Budget

New Year’s resolutions come and go. A sad and small amount often work out like you’d planned and the rest are forgotten about, or perhaps regretted later on. Losing weight and creating a budget are two of the most common New Year’s goals.

This year, you can shake off old habits and create new ones that last. The key is being realistic and using a system that works. Only you can decide how to budget your money, but with a little guidance from a financial expert and Mint software, you can set those plans in motion and keep track of your daily progress.


Baby Steps to Get Out of Debt

Nationally-syndicated radio talk show host and financial expert Dave Ramsey advises clients and listeners to get out of debt first and foremost, then build wealth. His is one of the simplest, most effective budget approaches, and nearly anyone can follow it. Ramsey explains what he calls the “7 Baby Steps” as a journey to debt control and ultimately living debt free. Each of the steps should happen in order, and include:

  • Start an emergency fund
  • Pay off debt
  • Build your emergency fund
  • Invest
  • Save for college (if applicable)
  • Pay off mortgage
  • Build wealth & give to charity

There’s a method to the order. Your emergency fund is there to rescue you in case of a dire circumstance. Everyone needs this fund. It’s for those unexpected things that fall into your lap when you’re not looking. Start with $1,000, and you’re covered for some of the smaller things that life can throw your way.

“Pay off debt” is a small statement, but it’s sometimes an enormous feat of dedication and endurance. This baby step is near the top of Ramsey’s list for a reason — you can’t make much financial progress for yourself while you’re building someone else’s wealth. He suggests paying off the smallest debts first, then working toward larger ones.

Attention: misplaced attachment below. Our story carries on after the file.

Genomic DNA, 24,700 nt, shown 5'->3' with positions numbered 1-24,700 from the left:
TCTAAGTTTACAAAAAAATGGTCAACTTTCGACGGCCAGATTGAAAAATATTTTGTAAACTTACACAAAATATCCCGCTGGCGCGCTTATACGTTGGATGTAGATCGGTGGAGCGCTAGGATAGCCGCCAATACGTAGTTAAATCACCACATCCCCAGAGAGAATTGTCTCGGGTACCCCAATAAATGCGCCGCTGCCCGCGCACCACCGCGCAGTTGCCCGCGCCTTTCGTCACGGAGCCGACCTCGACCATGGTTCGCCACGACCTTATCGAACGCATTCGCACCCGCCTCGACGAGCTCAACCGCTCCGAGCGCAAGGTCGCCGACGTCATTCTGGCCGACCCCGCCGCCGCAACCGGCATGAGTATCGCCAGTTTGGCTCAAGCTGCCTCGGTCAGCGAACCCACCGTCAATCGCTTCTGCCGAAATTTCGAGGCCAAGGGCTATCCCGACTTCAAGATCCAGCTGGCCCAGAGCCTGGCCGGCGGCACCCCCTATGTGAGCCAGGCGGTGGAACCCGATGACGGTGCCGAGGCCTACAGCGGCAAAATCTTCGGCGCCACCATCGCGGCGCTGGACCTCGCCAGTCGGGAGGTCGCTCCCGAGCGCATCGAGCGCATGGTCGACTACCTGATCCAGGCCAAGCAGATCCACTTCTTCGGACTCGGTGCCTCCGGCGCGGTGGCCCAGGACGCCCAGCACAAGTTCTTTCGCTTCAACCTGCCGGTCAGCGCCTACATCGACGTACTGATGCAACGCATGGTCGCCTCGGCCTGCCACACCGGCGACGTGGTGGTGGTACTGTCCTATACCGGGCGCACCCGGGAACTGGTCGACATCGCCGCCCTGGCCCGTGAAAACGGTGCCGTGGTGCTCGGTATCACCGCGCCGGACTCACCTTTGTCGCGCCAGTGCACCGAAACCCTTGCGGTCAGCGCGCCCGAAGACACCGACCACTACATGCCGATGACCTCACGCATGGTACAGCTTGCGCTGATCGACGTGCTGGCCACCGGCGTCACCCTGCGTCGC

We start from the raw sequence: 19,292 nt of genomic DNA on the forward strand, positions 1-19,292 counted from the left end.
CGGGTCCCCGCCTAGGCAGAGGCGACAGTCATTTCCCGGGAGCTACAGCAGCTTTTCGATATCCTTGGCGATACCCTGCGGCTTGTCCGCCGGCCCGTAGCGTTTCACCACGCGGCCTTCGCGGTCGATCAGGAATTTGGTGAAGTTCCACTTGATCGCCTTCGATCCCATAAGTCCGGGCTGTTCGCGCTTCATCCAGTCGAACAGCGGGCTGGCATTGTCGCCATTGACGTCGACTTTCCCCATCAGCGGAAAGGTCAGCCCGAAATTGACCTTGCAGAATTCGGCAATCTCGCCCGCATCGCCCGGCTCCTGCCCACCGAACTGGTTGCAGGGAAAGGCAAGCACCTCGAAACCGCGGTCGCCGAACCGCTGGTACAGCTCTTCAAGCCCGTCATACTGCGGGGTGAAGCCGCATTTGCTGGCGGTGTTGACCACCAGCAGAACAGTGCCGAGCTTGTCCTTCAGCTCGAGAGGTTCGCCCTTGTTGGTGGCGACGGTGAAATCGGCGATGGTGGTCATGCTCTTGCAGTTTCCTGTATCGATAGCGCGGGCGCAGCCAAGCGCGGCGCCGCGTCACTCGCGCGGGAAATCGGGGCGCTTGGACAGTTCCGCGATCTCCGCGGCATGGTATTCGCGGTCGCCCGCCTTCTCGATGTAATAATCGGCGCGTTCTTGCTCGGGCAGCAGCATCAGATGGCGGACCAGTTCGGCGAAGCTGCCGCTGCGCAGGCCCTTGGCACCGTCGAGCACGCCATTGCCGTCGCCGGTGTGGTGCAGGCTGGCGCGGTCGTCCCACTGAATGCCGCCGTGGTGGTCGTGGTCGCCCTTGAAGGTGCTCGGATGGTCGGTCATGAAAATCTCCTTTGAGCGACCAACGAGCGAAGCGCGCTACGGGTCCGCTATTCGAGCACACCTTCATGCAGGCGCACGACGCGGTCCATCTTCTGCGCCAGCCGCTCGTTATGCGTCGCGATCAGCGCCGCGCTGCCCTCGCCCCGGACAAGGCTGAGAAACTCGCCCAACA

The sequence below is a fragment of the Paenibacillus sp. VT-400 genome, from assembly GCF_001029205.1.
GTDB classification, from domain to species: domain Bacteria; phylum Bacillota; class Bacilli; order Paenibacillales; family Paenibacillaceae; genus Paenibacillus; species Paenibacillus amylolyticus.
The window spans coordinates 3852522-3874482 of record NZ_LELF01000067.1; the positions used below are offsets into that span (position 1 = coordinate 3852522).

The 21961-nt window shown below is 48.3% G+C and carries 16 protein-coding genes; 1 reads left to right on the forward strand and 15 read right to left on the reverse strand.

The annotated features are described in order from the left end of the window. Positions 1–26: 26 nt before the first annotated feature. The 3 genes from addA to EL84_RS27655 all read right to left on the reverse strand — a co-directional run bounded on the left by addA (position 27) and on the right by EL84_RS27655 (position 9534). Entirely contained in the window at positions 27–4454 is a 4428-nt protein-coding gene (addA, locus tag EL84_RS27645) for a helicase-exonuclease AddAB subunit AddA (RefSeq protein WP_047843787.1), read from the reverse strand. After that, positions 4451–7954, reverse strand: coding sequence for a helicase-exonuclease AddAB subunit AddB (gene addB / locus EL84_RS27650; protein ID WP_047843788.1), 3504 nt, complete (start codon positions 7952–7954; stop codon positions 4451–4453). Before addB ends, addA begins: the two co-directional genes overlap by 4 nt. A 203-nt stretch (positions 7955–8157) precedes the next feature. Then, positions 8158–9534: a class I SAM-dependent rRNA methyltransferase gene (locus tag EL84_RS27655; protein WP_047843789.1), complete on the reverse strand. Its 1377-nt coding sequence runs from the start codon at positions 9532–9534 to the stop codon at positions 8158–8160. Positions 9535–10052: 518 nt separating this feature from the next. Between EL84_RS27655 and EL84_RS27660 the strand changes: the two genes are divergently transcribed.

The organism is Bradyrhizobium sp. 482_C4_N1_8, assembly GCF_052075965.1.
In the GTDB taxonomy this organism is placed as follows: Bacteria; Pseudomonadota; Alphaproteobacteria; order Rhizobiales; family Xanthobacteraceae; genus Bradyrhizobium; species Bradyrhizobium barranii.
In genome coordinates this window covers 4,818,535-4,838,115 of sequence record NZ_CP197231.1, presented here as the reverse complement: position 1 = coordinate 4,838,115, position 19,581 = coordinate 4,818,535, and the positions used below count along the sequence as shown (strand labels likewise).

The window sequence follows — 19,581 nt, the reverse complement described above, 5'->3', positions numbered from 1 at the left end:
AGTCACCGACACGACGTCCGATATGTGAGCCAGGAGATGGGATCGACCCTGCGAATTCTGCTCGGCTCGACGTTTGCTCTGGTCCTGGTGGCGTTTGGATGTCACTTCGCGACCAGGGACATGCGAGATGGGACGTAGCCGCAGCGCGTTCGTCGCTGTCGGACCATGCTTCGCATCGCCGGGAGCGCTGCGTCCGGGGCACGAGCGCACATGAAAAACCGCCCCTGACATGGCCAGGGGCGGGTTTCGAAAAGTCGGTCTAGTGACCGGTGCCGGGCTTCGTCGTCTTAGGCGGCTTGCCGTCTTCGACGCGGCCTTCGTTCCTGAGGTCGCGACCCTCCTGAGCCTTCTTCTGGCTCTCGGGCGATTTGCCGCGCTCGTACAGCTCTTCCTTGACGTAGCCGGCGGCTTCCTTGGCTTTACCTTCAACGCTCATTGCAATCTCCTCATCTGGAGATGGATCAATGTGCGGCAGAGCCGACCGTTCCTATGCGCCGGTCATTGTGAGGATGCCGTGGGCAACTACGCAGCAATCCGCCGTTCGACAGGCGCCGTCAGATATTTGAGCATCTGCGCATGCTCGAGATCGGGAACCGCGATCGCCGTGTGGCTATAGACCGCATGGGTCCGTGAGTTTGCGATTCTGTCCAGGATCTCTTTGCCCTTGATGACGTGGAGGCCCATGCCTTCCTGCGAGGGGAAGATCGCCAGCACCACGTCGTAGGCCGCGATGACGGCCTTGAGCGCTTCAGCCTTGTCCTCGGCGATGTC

Next comes building your emergency fund to a healthy level. Time was; 3 months’ pay was plenty. It could carry you over in case of job loss, medical bills, or other large, unexpected emergencies. Ramsey recommends a more generous approach, with 6 to 9 months’ pay set aside. Build this up, and you’re ready to tackle the next baby step.

Investments, college fund, paying off your mortgage, and ultimately building wealth are the last items on the list. You might need an advisor before stepping into investments, and a college fund might not be important to your family for any number of reasons. Paying off a mortgage, if you have one, is that last big hurdle before debt-free living. After that, you build wealth and live generously.


Mint Can Help You Handle the Particulars of Budgeting

Getting out of debt is important. But when you drill down, there is a lot more to think about. While you’re saving for an emergency fund, paying off credit cards, and thinking about retirement, you’re still receiving utility bills and buying groceries. Mint software will help take your overall budget course and pull it into sharp focus. You can see an overview just as easily as you can review a single transaction. This gives you control that you might not have otherwise.

It’s the daily activities that can sometimes cause budgeting hassles. Spending too much at the grocery store, dining out, splurging when you should be saving — all of these, and other things, can throw you off track. With Mint software, that never has to happen, at least not without your knowledge.

Mint software has all of your budgeting needs, such as setting financial goals, tracking income and expense trends, receiving bill notifications, and bank account alerts, rolled into one tidy, user friendly package. You can start out the New Year with the same plans as last year, or you can make 2017 your year to live with less financial stress and more control than you’ve ever had.